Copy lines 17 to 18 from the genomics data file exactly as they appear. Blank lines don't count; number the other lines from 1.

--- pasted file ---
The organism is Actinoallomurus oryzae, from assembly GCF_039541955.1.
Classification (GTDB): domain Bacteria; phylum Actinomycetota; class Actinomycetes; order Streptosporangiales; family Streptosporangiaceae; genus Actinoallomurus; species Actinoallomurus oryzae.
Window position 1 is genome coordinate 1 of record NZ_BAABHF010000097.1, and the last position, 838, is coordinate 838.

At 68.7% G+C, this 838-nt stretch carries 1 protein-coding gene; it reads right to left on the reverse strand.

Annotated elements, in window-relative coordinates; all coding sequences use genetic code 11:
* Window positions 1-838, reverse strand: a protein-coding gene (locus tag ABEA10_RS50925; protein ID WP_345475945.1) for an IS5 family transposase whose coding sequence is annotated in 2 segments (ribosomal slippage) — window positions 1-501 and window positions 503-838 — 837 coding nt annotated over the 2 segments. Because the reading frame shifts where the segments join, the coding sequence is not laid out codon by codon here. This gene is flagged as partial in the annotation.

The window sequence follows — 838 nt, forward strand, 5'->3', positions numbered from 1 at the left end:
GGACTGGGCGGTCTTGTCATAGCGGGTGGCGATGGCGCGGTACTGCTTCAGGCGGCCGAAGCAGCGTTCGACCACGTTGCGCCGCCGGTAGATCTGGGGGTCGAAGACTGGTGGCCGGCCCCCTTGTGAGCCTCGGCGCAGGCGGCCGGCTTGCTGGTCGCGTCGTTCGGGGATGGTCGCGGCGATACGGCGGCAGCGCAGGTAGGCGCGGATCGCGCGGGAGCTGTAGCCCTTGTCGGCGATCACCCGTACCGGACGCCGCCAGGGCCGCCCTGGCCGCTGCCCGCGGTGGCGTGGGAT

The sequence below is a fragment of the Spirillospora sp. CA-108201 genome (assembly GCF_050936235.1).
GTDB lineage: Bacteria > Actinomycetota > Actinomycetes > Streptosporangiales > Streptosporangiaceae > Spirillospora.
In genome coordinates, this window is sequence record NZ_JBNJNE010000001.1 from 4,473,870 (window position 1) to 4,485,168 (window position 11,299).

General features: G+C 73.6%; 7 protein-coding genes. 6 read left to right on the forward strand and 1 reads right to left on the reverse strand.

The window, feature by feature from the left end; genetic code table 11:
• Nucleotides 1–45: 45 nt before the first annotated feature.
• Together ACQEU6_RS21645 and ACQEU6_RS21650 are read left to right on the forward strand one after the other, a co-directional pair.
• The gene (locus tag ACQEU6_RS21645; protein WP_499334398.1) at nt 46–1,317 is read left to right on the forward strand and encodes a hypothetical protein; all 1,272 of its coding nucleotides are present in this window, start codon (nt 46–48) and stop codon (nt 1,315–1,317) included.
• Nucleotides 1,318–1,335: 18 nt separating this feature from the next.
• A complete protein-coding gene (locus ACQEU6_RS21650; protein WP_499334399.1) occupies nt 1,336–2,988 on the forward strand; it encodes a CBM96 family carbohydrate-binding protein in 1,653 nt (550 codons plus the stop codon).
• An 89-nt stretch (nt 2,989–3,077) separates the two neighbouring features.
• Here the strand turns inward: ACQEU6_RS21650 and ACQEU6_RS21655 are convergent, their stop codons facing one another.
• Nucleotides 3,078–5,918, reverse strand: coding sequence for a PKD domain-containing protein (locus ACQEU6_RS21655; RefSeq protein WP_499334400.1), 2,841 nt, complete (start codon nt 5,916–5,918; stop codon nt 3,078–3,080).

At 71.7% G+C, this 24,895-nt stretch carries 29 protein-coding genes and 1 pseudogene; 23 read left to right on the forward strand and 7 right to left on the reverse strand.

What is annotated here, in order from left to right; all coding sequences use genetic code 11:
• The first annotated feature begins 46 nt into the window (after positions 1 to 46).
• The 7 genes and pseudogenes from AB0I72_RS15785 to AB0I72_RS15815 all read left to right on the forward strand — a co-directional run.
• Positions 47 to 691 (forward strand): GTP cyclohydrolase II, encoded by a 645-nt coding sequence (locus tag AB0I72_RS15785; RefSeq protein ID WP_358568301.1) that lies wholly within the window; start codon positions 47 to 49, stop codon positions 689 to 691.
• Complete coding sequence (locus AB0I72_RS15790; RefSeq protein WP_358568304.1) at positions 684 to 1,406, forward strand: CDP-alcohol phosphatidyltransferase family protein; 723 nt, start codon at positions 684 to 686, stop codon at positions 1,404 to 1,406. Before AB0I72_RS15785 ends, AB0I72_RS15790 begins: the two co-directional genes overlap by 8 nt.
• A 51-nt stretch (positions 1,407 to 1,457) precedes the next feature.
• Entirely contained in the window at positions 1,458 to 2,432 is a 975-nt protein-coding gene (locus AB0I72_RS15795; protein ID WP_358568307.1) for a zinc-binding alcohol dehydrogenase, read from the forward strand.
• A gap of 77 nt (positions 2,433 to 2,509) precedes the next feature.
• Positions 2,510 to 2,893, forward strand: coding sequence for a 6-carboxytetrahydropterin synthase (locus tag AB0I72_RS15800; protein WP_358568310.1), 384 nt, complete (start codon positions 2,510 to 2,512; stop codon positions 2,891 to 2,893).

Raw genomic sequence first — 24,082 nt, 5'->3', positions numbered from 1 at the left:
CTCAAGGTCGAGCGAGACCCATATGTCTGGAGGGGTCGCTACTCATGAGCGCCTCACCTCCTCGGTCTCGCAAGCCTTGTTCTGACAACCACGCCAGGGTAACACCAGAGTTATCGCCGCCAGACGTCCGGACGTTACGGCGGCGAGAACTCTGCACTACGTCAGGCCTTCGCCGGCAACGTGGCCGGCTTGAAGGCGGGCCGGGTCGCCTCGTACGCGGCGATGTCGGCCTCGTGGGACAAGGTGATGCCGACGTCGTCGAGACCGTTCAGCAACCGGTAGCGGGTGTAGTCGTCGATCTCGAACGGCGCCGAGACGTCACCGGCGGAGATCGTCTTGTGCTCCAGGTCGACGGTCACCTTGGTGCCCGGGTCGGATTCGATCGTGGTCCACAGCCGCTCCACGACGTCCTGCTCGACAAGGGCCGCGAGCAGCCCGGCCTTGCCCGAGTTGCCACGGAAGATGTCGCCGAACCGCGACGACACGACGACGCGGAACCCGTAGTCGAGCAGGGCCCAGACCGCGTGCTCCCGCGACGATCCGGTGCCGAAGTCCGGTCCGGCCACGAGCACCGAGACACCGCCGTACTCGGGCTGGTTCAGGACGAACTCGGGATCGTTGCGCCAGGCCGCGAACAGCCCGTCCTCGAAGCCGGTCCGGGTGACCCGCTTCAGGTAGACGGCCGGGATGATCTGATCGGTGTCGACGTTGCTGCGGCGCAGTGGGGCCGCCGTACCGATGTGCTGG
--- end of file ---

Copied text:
• Nucleotides 1,318–1,335: 18 nt separating this feature from the next.
• A complete protein-coding gene (locus ACQEU6_RS21650; protein WP_499334399.1) occupies nt 1,336–2,988 on the forward strand; it encodes a CBM96 family carbohydrate-binding protein in 1,653 nt (550 codons plus the stop codon).